The Top 50 Black Gate Blog Posts in March

Tuesday, April 30th, 2013 | Posted by John ONeill

Waters of DarknessI think we’ve finally deciphered what it is that Black Gate readers truly want: great fantasy novels, with lots of action and an enchanting cast of characters.

And pirates.

That would certainly explain how the brief announcement of David C. Smith and Joe Bonadonna’s first collaboration, Waters of Darkness, vaulted to the top of our traffic stats and stayed there for the entire month of March — edging out Emily Mah’s Ellen Datlow interview, Sean McLachlan’s examination of one of the greatest miniature battles of history, Violette Malan’s look at swearing in fantasy, and Matha Well’s thoughtful look at how her novel The Clouds Roads fits the Sword & Sorcery sub-genre.

There are plenty of surprises — and lots of great reading — in the Top 50 Black Gate posts in March. The complete list follows. Enjoy — and stay tuned for more posts about pirates. We know a good thing when we see one.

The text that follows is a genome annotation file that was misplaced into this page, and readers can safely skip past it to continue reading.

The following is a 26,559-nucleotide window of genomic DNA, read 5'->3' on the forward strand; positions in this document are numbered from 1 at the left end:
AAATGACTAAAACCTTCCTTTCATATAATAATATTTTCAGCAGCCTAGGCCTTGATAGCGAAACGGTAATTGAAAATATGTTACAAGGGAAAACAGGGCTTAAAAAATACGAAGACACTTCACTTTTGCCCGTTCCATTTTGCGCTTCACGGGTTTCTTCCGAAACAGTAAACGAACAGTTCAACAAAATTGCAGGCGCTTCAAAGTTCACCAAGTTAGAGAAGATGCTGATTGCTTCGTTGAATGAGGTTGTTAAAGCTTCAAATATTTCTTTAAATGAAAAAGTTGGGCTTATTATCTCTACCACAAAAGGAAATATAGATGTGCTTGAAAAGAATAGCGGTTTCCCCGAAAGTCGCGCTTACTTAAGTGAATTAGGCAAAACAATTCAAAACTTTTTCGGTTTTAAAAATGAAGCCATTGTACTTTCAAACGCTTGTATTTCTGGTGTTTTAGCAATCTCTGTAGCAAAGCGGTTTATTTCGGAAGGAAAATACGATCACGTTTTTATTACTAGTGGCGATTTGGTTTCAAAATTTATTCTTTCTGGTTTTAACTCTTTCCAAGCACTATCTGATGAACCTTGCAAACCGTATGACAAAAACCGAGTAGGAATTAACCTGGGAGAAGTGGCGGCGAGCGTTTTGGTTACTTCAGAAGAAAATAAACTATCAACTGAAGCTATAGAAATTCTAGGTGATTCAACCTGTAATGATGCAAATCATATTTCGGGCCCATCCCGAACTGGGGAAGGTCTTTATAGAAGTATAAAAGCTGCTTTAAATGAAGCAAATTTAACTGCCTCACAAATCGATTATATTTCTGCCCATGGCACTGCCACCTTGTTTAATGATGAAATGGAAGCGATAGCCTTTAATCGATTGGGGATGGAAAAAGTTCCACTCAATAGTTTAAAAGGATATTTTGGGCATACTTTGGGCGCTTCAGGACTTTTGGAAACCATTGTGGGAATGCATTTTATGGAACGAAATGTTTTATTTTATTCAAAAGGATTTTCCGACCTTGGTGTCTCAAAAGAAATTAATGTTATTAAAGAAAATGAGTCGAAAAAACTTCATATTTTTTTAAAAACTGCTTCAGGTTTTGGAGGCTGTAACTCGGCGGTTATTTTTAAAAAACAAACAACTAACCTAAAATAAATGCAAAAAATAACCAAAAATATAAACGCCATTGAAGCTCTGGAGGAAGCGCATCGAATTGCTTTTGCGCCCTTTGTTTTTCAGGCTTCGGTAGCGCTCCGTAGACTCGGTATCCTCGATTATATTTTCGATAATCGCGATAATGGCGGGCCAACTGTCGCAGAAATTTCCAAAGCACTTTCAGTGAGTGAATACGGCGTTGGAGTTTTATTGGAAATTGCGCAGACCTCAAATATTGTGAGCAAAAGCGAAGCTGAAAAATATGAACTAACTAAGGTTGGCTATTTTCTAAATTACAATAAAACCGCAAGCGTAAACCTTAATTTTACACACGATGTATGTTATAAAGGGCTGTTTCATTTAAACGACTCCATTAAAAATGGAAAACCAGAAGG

1. Damnation Books releases Waters of Darkness by David C. Smith and Joe Bonadonna
  2. Ellen Datlow on Hating one of my Questions…
  3. The Battle of the Three Kings, 1578, in Miniature
  4. My Characters Don’t give a Damn
  5. How well does The Cloud Roads fit as Sword and Sorcery?
  6. Sorry, can you say that again?
  7. Adventure on Film: Why Hollywood gets it Wrong
  8. Weird of Oz considers Postbuffyism
  9. On the one year Anniversary of John Carter, Let’s Look Forward to a New Tarzan Movie
  10. The battle of Tondibi, 1591, in Miniature

     

  11. Read More »


The Book of Horrible Stories by Sheila C. Johnson

Tuesday, April 30th, 2013 | Posted by MichaelPenkas

The Book of Horrible Stories by Sheila C JohnsonThe first thing we can tell about Sheila Johnson, before we even open this book, is that she has no fear of jinxing herself with a title like The Book of Horrible Stories. For a change, I was delighted to find that the work did not live up to the title.